Prevalence of hepatitis E virus in thalassemia patients with hepatitis C in Tehran, Iran

  • Najmeh Dalvand Blood Transfusion Research Center, High Institute for Research and Education in Transfusion Medicine, Tehran, Iran; Department of Microbiology & Microbial Biotechnology, Faculty of Life Sciences & Biotechnology, Shahid Beheshti University, Tehran, Iran
  • Azadeh Dalvand Blood Transfusion Research Center, High Institute for Research and Education in Transfusion Medicine, Tehran, Iran; Department of Microbiology & Microbial Biotechnology, Faculty of Life Sciences & Biotechnology, Shahid Beheshti University, Tehran, Iran
  • Zohreh Sharifi Blood Transfusion Research Center, High Institute for Research and Education in Transfusion Medicine, Tehran, Iran
  • Seyed Masoud Hosseini Department of Microbiology & Microbial Biotechnology, Faculty of Life Sciences & Biotechnology, Shahid Beheshti University, Tehran, Iran
Keywords:
Hepatitis E virus; Thalassemia; Hepatitis C virus; Genotype

Abstract

Background and Objectives: HEV infection is predominantly spread via the fecal-oral route; however, due to the presence of HEV RNA in the serum of healthy blood donors, there is a possibility of the transmissibility of HEV infection through blood. Multi-transfused thalassemia patients are one of the high risk groups for blood borne viruses. In this study, we evaluated the prevalence of HEV antibodies and HEV-RNA in thalassemia patients with HCV infection.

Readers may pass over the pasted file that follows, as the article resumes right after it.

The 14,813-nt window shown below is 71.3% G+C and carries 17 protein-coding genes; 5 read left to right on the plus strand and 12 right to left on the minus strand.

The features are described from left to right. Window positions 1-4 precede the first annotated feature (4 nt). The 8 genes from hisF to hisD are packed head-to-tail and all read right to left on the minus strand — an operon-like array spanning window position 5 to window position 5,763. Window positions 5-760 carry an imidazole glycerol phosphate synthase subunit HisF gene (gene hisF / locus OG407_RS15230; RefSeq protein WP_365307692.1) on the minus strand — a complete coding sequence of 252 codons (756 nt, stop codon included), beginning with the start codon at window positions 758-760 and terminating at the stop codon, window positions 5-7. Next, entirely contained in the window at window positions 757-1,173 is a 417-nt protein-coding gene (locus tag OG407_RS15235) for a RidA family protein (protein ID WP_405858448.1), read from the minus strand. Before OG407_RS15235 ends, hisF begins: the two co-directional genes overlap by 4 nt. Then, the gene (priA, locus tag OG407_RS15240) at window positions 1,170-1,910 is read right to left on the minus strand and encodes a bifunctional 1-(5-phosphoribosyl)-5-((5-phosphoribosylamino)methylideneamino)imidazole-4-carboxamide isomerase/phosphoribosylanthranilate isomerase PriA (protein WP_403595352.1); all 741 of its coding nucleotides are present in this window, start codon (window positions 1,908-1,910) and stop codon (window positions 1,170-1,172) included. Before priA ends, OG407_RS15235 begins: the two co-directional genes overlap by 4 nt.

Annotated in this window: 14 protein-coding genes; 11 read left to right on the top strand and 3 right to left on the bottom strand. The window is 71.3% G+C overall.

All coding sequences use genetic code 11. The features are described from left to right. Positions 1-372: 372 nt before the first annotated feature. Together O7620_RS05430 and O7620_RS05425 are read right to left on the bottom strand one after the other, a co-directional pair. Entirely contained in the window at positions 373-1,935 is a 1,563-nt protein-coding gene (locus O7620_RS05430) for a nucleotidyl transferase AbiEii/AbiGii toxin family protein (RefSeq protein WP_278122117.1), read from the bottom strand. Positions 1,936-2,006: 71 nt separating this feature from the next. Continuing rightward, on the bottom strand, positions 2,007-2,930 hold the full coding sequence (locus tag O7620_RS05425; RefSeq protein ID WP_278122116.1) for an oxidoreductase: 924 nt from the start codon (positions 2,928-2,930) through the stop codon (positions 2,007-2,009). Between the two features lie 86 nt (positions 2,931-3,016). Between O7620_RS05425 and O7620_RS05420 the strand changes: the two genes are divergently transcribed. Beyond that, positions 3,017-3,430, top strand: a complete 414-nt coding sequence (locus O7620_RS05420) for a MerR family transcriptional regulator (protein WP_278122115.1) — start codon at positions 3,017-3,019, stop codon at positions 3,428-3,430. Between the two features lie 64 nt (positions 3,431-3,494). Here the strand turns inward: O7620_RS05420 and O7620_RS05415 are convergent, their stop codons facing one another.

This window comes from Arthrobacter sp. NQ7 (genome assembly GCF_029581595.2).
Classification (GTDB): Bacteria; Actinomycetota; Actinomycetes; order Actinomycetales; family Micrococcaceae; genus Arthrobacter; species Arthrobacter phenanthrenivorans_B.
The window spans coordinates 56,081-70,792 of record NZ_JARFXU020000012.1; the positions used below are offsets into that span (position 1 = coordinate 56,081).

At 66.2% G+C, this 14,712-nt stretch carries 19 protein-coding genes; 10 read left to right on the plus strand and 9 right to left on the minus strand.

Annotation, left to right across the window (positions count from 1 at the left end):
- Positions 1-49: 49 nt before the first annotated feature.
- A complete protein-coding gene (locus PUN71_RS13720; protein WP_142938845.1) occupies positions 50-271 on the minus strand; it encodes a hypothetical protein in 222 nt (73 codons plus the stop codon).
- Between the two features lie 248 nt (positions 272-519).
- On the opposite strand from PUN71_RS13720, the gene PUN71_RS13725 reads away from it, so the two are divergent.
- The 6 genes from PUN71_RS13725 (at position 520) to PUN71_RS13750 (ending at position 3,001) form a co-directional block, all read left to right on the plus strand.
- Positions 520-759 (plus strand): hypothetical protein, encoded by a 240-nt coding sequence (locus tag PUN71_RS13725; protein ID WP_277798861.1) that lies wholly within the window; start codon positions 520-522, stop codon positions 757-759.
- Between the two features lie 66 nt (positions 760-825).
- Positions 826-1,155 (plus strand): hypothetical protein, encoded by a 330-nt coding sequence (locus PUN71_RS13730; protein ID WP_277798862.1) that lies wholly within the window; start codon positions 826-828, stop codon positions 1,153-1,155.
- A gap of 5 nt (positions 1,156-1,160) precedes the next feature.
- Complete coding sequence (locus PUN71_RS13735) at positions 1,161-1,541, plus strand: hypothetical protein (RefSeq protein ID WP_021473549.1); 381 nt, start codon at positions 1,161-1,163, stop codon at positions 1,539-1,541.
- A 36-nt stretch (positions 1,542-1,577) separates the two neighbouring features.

Materials and Methods: 120 anti-HCV positive thalassemia patient serum samples from Tehran province during April-June 2019 were assessed for the presence of total anti-HEV antibodies using of HEV Ab ELISA kit. All serum samples were assayed by Nested RT-PCR to detect HEV-RNA.
Results: The results of ELISA test showed that 2 out of 120 (1.67%) samples were positive for anti-HEV Ab. There was no statistically significant difference between anti-HEV antibody prevalence rate and sex, age and other risk factors. None of 120 (0.00%) samples were positive for HEV-RNA by Nested RT-PCR.
Conclusion: Seroprevalence of HEV in our study group was 1.67% which is less than HEV seroprevalence rate in Iranian general population. Therefore, it can be conclude that transmission of HEV infection via blood transfusion seems to be uncommon in Iran and the fecal-oral route can be the predominant mode of transmission in Iran; however, more studies are required to confirm this issue.

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Published
2020-01-11
How to Cite
1.
Dalvand N, Dalvand A, Sharifi Z, Hosseini SM. Prevalence of hepatitis E virus in thalassemia patients with hepatitis C in Tehran, Iran. Iran J Microbiol. 11(6):535-540.
Section
Original Article(s)